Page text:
Risk Factors for COPD
As mentioned earlier, smoking is a major risk factor for COPD, but several other things can increase your likelihood of this disease. The most common risk factors include:
Tobacco smoke: Smoking is the number one risk factor for COPD. COPD is most common among long-term cigarette smokers. The longer you smoke, the worse your COPD symptoms may become. Introducing any smoke into the lungs may cause COPD, including pipe, cigar, and marijuana smoking. If you are exposed to secondhand smoking in your household, you may develop COPD as well.
Asthma: Having asthma can predispose you to COPD. Asthma is another chronic lung disorder, so it increases your risk of other lung disorders like COPD. Asthma causes your airways to narrow and swell. This can make breathing difficult and is often triggered by certain irritants, like animal dander and smoke. If you smoke and also have asthma, you are much more likely to develop COPD.
Exposure to dangerous chemicals: If you work in an environment that exposes you to chemical fumes, vapors, or dust, you are at risk of COPD. Being around these materials day in and day out can irritate and inflame your lungs. Living in a polluted city or poorly ventilated home can also increase your risk of COPD, especially if you burn fuels in your home for cooking. 
It often takes several doctor visits before COPD is properly diagnosed. If you think you are experiencing a lung problem, you may want to keep a log of your symptoms to present to your doctor. Having a detailed list of your symptoms can help your doctor make a proper diagnosis. Your physician will also ask if you smoke and ask if you are exposed to any lung irritants. Your doctor may order the following tests:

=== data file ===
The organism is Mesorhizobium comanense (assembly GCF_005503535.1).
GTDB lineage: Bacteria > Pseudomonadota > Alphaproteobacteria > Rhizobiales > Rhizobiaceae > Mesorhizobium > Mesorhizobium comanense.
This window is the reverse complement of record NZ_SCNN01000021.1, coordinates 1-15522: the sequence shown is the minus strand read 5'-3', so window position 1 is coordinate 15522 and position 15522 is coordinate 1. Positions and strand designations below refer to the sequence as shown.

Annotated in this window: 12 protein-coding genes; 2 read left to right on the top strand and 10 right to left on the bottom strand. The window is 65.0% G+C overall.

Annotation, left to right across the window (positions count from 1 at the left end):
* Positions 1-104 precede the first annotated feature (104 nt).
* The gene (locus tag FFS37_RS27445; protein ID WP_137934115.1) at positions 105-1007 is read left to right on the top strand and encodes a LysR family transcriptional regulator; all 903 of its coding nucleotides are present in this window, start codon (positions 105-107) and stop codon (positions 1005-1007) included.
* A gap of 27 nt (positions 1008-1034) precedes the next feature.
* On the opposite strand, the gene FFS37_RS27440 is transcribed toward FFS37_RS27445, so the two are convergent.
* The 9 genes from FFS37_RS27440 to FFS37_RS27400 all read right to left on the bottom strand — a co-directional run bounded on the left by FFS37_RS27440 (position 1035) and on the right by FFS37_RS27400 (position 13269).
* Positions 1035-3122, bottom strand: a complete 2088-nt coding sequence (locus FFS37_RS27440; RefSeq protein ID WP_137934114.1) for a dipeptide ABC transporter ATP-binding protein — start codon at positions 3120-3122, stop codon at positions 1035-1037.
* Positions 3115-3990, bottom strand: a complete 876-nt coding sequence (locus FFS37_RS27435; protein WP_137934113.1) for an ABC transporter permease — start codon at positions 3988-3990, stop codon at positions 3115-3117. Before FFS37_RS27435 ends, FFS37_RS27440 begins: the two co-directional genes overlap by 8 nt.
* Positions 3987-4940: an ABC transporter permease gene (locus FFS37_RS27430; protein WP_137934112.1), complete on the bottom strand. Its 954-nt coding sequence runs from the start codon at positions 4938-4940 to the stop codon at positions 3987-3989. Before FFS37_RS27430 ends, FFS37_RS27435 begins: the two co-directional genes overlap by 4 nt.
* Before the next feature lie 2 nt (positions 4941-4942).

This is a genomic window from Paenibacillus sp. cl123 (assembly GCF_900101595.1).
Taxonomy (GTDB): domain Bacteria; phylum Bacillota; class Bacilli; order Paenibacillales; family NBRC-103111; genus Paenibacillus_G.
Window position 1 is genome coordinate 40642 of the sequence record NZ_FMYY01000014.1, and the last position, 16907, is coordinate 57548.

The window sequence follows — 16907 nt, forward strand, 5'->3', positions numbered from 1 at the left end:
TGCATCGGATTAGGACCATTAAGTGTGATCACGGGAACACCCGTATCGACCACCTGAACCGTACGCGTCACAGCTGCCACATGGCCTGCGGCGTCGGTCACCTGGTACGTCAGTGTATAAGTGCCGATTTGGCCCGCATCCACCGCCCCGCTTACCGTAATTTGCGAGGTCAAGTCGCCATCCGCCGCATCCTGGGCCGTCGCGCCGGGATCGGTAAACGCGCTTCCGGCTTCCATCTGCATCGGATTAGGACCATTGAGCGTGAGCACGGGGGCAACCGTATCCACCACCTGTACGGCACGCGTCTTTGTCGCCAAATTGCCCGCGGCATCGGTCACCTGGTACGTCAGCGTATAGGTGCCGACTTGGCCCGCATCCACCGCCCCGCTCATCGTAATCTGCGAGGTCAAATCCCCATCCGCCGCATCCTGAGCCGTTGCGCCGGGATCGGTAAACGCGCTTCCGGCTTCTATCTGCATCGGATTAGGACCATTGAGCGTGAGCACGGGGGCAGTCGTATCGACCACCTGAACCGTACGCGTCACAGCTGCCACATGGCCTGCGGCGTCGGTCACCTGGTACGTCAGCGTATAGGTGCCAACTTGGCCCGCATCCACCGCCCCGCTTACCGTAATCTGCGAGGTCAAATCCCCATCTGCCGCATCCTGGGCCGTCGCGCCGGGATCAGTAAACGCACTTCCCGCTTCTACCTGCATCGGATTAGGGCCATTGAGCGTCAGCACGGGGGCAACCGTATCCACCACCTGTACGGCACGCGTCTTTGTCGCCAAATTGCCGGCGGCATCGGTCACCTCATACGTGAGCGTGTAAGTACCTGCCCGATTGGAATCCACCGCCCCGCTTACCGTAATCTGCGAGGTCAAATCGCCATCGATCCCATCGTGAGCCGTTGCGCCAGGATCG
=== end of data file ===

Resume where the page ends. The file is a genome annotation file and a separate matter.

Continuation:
Pulmonary function tests: This test determines how much air your lungs can inhale and exhale, determining whether your lungs can supply enough oxygen to the blood. You will blow into a large tube (spirometry test) as hard as you can to measure how much air you can blow out of your lungs.
Chest x-ray: Chest x-rays can be used to determine if you are experiencing another lung problem. It can also show the effects of emphysema on the lungs.
Lab tests: Your doctor may take a blood sample if you have a family history of COPD. Some people have a genetic disorder, alpha-1-antitrypsin deficiency, which can cause COPD at a young age. Lab tests may also help rule out other conditions and explain some of your symptoms. 
There are several steps to a successful COPD treatment. The first step usually involves altering your lifestyle so you can avoid as many lung-irritating substances as possible. Your doctor will likely recommend that you stop smoking and avoid being around others who smoke. For many people, quitting smoking can significantly improve their symptoms and slow the progression of COPD.
If you have more severe COPD, you may be prescribed medications like Stiolto Respimat, ipratropium/albuterol inhaler, Daliresp (roflumilast), and the Atrovent (ipratropium) inhaler. You may be prescribed inhalers that relax the muscles in the airways and make breathing easier. Inhaled steroid medications can also reduce airway inflammation and prevent frequent COPD exacerbation. If your COPD is more severe, you may also be given oxygen therapy and may have to undergo a pulmonary rehabilitation program. Your doctor will determine the best treatment for you.